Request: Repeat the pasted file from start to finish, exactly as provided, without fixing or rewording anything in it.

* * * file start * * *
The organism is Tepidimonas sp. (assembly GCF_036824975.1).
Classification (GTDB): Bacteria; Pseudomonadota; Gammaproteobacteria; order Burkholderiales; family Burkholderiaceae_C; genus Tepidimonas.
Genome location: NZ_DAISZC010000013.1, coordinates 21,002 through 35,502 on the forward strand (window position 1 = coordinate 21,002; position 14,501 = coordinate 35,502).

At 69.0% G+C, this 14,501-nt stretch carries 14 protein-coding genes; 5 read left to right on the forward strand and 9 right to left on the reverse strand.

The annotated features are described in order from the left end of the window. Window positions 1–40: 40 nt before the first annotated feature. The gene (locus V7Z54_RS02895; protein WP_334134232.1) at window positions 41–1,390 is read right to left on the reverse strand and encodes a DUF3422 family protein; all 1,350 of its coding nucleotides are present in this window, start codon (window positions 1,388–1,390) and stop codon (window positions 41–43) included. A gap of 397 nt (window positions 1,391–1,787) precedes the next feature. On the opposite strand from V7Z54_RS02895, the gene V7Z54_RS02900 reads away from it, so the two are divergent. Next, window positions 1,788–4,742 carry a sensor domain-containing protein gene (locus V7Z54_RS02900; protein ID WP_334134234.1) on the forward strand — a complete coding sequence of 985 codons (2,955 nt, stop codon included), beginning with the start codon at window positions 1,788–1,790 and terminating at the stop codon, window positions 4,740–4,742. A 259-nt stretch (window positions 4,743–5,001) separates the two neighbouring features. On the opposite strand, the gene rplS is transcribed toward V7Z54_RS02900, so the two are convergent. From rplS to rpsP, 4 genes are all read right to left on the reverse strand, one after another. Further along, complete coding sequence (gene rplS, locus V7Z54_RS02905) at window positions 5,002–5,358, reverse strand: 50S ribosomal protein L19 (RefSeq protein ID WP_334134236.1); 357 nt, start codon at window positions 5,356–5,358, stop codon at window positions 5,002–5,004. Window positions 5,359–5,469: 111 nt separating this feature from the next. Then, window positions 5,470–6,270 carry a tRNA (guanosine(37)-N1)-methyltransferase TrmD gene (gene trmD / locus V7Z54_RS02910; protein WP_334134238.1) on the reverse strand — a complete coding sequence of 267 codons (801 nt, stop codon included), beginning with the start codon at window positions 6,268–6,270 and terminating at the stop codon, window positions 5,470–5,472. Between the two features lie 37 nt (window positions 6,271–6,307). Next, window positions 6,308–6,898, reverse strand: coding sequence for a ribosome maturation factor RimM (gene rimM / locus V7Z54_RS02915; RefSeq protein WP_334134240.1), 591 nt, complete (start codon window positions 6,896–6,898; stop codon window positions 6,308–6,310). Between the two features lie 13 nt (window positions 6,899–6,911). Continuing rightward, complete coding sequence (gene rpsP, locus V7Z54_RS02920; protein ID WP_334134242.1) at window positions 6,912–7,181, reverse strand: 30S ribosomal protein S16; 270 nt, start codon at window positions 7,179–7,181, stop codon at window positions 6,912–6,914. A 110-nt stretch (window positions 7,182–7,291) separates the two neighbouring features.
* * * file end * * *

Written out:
The organism is Tepidimonas sp. (assembly GCF_036824975.1).
Classification (GTDB): Bacteria; Pseudomonadota; Gammaproteobacteria; order Burkholderiales; family Burkholderiaceae_C; genus Tepidimonas.
Genome location: NZ_DAISZC010000013.1, coordinates 21,002 through 35,502 on the forward strand (window position 1 = coordinate 21,002; position 14,501 = coordinate 35,502).

At 69.0% G+C, this 14,501-nt stretch carries 14 protein-coding genes; 5 read left to right on the forward strand and 9 right to left on the reverse strand.

The annotated features are described in order from the left end of the window. Window positions 1–40: 40 nt before the first annotated feature. The gene (locus V7Z54_RS02895; protein WP_334134232.1) at window positions 41–1,390 is read right to left on the reverse strand and encodes a DUF3422 family protein; all 1,350 of its coding nucleotides are present in this window, start codon (window positions 1,388–1,390) and stop codon (window positions 41–43) included. A gap of 397 nt (window positions 1,391–1,787) precedes the next feature. On the opposite strand from V7Z54_RS02895, the gene V7Z54_RS02900 reads away from it, so the two are divergent. Next, window positions 1,788–4,742 carry a sensor domain-containing protein gene (locus V7Z54_RS02900; protein ID WP_334134234.1) on the forward strand — a complete coding sequence of 985 codons (2,955 nt, stop codon included), beginning with the start codon at window positions 1,788–1,790 and terminating at the stop codon, window positions 4,740–4,742. A 259-nt stretch (window positions 4,743–5,001) separates the two neighbouring features. On the opposite strand, the gene rplS is transcribed toward V7Z54_RS02900, so the two are convergent. From rplS to rpsP, 4 genes are all read right to left on the reverse strand, one after another. Further along, complete coding sequence (gene rplS, locus V7Z54_RS02905) at window positions 5,002–5,358, reverse strand: 50S ribosomal protein L19 (RefSeq protein ID WP_334134236.1); 357 nt, start codon at window positions 5,356–5,358, stop codon at window positions 5,002–5,004. Window positions 5,359–5,469: 111 nt separating this feature from the next. Then, window positions 5,470–6,270 carry a tRNA (guanosine(37)-N1)-methyltransferase TrmD gene (gene trmD / locus V7Z54_RS02910; protein WP_334134238.1) on the reverse strand — a complete coding sequence of 267 codons (801 nt, stop codon included), beginning with the start codon at window positions 6,268–6,270 and terminating at the stop codon, window positions 5,470–5,472. Between the two features lie 37 nt (window positions 6,271–6,307). Next, window positions 6,308–6,898, reverse strand: coding sequence for a ribosome maturation factor RimM (gene rimM / locus V7Z54_RS02915; RefSeq protein WP_334134240.1), 591 nt, complete (start codon window positions 6,896–6,898; stop codon window positions 6,308–6,310). Between the two features lie 13 nt (window positions 6,899–6,911). Continuing rightward, complete coding sequence (gene rpsP, locus V7Z54_RS02920; protein ID WP_334134242.1) at window positions 6,912–7,181, reverse strand: 30S ribosomal protein S16; 270 nt, start codon at window positions 7,179–7,181, stop codon at window positions 6,912–6,914. A 110-nt stretch (window positions 7,182–7,291) separates the two neighbouring features.